Patent Citations
Cited PatentFiling datePublication dateApplicantTitle
US3317447 *Aug 25, 1965May 2, 1967Sun Oil CoAsphaltene treating process
US3793189 *Dec 3, 1971Feb 19, 1974Exxon Research Engineering CoReconstituted asphalt paving compositions
US3960585 *Dec 4, 1974Jun 1, 1976Shell Oil CompanyReducing H2 S-emission from hot cast sulfur-asphalt mixtures
US3977891 *Feb 5, 1975Aug 31, 1976Societe Generale Des Ciments Portland De L'escautRoad-surfacing compositions containing filler materials
US4024076 *Dec 5, 1974May 17, 1977Maruzen Oil Co. Ltd.Process for producing granular sulfurized material, granular carbon or granular activated carbon
US4139397 *May 27, 1977Feb 13, 1979Mobil Oil CorporationPaving grade asphalt compositions
Non-Patent Citations
Reference
1 *Distribution and Reactions of Sulfur in "Asphalt During Air Blowing and Sulfurizing Process" I & EC Product Research and Development, vol. 4, No. 1, pp. 51-57, Mar. 1965.
2 *Hydrocarbon Processing, vol. 58, pp. 173-177, Apr. 1979.
Referenced by
Citing PatentFiling datePublication dateApplicantTitle
US4740322 *Jan 31, 1986Apr 26, 1988The Lubrizol CorporationSulfur-containing compositions, and additive concentrates, lubricating oils, metal working lubricants and asphalt compositions containing same
US4750984 *Nov 18, 1985Jun 14, 1988Ott Clifford JMethod of producing asphalt
US4851260 *Jul 15, 1988Jul 25, 1989Stone Eugene MProcess for producing a penetrative asphaltic binder and applying the binder to a granular material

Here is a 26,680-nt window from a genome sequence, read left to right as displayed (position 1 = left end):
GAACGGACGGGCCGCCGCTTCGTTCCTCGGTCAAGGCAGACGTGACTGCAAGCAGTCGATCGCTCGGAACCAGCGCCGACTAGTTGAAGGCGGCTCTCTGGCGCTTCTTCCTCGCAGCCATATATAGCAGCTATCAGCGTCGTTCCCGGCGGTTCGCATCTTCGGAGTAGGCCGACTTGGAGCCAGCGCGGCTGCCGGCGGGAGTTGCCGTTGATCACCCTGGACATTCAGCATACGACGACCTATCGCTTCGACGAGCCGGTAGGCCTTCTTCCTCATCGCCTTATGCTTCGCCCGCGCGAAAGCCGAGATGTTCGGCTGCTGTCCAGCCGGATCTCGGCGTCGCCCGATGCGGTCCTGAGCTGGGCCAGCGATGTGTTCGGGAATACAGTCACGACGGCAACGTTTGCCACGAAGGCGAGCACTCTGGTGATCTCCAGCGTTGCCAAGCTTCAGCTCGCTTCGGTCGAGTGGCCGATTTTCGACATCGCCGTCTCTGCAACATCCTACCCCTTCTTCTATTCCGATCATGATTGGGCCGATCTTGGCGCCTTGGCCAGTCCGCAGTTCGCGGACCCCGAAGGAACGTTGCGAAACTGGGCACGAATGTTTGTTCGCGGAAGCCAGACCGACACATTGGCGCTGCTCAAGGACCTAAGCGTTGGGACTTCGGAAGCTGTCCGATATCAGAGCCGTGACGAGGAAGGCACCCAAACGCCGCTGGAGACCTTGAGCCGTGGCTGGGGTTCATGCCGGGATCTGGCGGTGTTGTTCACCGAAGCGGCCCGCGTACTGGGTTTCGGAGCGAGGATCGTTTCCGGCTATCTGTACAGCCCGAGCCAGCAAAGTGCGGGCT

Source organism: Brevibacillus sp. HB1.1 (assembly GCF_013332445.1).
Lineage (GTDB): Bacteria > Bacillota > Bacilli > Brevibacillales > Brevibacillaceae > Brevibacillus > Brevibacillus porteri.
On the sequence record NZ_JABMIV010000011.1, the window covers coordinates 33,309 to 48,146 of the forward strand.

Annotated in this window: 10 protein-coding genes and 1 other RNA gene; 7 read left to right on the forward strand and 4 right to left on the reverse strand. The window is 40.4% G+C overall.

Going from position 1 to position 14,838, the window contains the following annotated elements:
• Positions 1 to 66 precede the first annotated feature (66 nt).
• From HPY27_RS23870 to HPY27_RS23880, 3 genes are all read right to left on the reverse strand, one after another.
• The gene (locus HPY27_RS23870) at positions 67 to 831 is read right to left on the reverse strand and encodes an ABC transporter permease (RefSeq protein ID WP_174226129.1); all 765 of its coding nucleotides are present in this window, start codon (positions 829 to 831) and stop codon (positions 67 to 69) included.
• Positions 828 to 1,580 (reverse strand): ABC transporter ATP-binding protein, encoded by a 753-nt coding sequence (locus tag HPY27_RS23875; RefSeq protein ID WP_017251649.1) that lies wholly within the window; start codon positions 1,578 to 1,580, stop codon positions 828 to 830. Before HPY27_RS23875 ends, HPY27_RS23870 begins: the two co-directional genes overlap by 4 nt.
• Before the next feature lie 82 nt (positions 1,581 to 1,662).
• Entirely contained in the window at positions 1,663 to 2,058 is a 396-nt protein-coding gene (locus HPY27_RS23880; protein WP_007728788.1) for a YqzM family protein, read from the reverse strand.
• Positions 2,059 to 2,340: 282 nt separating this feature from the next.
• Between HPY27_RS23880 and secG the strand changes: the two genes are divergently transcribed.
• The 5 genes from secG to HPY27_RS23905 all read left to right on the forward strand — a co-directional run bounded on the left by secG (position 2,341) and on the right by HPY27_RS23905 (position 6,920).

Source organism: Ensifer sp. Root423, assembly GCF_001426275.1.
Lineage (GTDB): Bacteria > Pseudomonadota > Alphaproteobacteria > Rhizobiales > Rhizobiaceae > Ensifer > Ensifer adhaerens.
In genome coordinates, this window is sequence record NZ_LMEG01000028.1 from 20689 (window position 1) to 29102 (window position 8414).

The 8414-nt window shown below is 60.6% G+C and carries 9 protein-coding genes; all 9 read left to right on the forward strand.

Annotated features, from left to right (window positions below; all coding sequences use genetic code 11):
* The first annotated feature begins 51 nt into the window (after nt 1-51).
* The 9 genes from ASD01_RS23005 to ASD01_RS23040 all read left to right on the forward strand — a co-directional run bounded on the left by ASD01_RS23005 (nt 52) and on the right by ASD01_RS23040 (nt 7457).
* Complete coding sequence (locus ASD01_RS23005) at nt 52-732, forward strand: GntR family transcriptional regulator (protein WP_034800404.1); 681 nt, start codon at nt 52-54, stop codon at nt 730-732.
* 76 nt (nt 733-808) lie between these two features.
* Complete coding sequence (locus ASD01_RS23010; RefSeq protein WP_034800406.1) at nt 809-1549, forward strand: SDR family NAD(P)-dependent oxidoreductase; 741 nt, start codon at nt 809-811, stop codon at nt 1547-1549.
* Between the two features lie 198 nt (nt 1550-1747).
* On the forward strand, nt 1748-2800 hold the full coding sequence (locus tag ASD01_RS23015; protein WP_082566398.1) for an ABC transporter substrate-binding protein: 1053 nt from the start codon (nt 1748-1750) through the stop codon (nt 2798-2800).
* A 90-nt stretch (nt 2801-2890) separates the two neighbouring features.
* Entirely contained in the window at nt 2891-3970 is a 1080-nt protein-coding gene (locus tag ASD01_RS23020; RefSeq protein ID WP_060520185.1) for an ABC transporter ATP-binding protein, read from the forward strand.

US6133351 *Dec 16, 1999Oct 17, 2000Marathon Ashland Petroleum LlcSulfur-in-oil in asphalt and polymer composition and process
US6331245Nov 23, 1999Dec 18, 2001Kellogg Brown & Root, Inc.Petroleum resid pelletization
US6361682Mar 16, 2000Mar 26, 2002Kellogg Brown & Root, Inc.Pelletization of petroleum resids
US6499979Mar 22, 2001Dec 31, 2002Kellogg Brown & Root, Inc.Prilling head assembly for pelletizer vessel
US7968020Apr 30, 2008Jun 28, 2011Kellogg Brown & Root LlcHot asphalt cooling and pelletization process
US8221105May 18, 2011Jul 17, 2012Kellogg Brown & Root LlcSystem for hot asphalt cooling and pelletization process
US20090272676 *Nov 5, 2009Kellogg Brown & Root LlcHot Asphalt Cooling and Pelletization Process
US20100288165 *Oct 18, 2007Nov 18, 2010Imants DemeProcess for manufacturing an asphalt paving mixture
US20110185631 *Aug 4, 2011Kellogg Brown & Root LlcSystems and Methods of Pelletizing Heavy Hydrocarbons
US20110217403 *Sep 8, 2011Kellogg Brown & Root LlcSystem for Hot Asphalt Cooling and Pelletization Process
Classifications
U.S. Classification106/274, 208/44, 427/138, 106/281.1, 106/278
International ClassificationC08L95/00
Cooperative ClassificationC08L95/00
European ClassificationC08L95/00
Legal Events
DateCodeEventDescription
Apr 8, 1981ASAssignment
Owner name: EXXON RESEARCH AND ENGINEERING COMPANY, A CORP. OF
Free format text: ASSIGNMENT OF ASSIGNORS INTEREST.;ASSIGNORS:CLEMENTONI DOMINICK;CORBETT LUKE W.;REEL/FRAME:003844/0221
Effective date: 19800104